Seymour was a staunch Protestant and so teamed up with Thomas Cranmer, Archbishop of Canterbury, to make the necessary changes to make England a fully Protestant country. Changes and reforms included the introduction of an English Prayer Book (the Book of Common Prayer), the removal or destruction of “icons” or art associated with the Catholic faith (stained glass windows and paintings and a law to allow members of the clergy to marry. However, these radical reforms, anti-Catholic measures and the country’s economic problems led to social unrest in 1548 and 1549, including the Prayer Book Rebellion and Kett’s Rebellion.
King Edward VI and John Dudley
The rebellions of 1549 were Seymour’s undoing. The social unrest was blamed on Seymour himself and his council rose against him. Seymour was arrested on 11th October 1549 and by February 1550 John Dudley, Earl of Warwick, was heading the Regency Council. Seymour was later executed for plotting to overthrow Dudley.
Although John Dudley did not take on the title of Lord Protector, he was the most important political figure in the country and virtually ruled England. He became the Duke of Northumberland in 1551 and ruled the country as Lord President of the Council and Great Steward of the King’s Household. He is credited with undoing the damage of Seymour’s protectorate and helping the country’s economy, although the country’s economy did not significantly improve until the reign of Elizabeth I. Dudley also continued Seymour’s Protestant reforms by confiscating church lands.
By the winter of 1552/1553, it was obvious that Edward VI was seriously ill and by May the Council were panicking about the problem of the succession to the throne. Henry VIII had restored his daughters’ succession to the throne, meaning that on Edward’s death the Princess Mary should become Queen, but Dudley and his council had other ideas. Fearing the succession of a Catholic monarch who would undo all of the religious reforms of Edward’s reign, Edward was persuaded to write a document called “My devise for the succession” which made it plain that he wished the protestant Lady Jane Grey, his first cousin once removed, to become Queen. How convenient for John Dudley it was when heir to the throne, Lady Jane Grey, married his son, Guildford Dudley!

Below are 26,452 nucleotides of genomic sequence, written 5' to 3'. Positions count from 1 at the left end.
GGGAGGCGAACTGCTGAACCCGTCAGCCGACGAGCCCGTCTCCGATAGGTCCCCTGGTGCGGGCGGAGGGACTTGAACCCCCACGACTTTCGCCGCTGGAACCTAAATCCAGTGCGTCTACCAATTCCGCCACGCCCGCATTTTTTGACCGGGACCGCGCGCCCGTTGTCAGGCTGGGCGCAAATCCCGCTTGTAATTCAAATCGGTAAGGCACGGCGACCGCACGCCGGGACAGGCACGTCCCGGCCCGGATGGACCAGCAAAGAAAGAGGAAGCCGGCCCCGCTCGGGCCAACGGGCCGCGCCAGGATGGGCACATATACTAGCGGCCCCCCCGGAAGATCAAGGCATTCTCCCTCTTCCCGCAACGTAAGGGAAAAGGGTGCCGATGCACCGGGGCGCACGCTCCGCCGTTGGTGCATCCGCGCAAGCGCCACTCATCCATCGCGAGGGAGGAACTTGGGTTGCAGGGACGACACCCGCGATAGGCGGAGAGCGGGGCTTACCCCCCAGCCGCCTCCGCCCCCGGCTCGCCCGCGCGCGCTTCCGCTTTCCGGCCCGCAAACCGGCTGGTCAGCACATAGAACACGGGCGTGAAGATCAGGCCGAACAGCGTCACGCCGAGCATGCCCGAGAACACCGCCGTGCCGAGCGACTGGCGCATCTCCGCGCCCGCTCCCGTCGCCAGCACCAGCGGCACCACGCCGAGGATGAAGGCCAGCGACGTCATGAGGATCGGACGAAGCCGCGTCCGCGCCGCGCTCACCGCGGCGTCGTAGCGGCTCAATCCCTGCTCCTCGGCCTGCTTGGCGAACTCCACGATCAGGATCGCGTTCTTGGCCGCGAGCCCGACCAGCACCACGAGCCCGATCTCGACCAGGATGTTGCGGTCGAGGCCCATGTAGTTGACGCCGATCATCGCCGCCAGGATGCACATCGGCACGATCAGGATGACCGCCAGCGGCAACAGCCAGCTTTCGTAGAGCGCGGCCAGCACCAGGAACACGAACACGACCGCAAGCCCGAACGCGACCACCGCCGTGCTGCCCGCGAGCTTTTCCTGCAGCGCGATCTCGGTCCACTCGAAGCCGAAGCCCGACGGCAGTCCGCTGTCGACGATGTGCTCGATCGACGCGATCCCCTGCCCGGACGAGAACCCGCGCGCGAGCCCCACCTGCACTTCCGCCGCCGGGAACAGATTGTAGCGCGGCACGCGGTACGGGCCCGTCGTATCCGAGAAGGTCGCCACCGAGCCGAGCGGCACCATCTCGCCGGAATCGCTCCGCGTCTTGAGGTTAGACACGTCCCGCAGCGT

Everything was set in place to exclude the Princesses Mary and Elizabeth from the succession and for Lady Jane Grey (Henry VIII’s great niece) to inherit the throne. Edward VI’s health steadily declined – his cough and fever became worse, he had difficulty breathing, his legs became swollen and sores or ulcers spread across his ailing body. On 6th July 1553 Edward VI died at Greenwich Palace, aged only 15. The exact cause of his death is unknown, although theories include consumption (tuberculosis) and bronchopneumonia which led to septicaemia and other problems.
As planned by John Dudley, Lady Jane Grey became Queen but her nickname “The Nine Days’ Queen” sums up her reign!
Lady Jane Grey was declared Queen a few days after Edward’s death and was taken to the Tower of London to await her coronation. However, the Princess Mary had learned of Dudley’s plot and she gathered her supporters at Framlingham Castle in Suffolk. Within nine days, Mary had enough supporters to travel to London in victory and stake her claim as rightful Queen. Parliament accepted her claim, she was declared Queen and Lady Jane Grey, Guildford Dudley and John Dudley were thrown into the Tower. John Dudley was executed for high treason in August 1553 and Lady Jane Grey and her husband were finally executed on the 12th February 1554 after Wyatt’s Rebellion.